South Carolina push to be 49th state with hate crime law stalls

COLUMBIA, S.C. (AP) – South Carolina remains one of only two states without a hate-crimes law, and proponents worry that efforts in the Legislature are stalling to increase penalties for crimes committed against minorities and others victimized by prejudice.

The push for a state hate crime law started in 2015 after nine African Americans were killed in a racist attack during a Bible study at Emanuel AME church in Charleston.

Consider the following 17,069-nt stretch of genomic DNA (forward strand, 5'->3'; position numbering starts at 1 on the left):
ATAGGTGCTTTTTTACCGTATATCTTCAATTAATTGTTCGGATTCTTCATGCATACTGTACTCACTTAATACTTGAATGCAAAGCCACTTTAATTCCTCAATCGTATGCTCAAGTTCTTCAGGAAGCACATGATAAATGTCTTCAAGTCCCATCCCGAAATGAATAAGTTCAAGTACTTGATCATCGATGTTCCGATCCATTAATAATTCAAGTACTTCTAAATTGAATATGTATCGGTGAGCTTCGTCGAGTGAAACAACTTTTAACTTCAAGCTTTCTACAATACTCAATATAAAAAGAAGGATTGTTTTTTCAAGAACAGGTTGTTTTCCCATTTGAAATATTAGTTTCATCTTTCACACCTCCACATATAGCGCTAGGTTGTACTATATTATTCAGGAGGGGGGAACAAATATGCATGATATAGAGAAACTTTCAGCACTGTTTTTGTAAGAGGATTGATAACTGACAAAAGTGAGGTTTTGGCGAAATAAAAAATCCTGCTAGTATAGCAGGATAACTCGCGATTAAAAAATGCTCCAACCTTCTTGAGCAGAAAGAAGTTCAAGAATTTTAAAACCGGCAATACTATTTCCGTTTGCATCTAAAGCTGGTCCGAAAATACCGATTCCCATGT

A bill calling for harsher penalties for hate crimes has passed the House, but will fail to become law if it doesn’t pass the Senate.

Several Republicans are blocking the bill, saying it is unnecessary since there is a federal hate crimes law.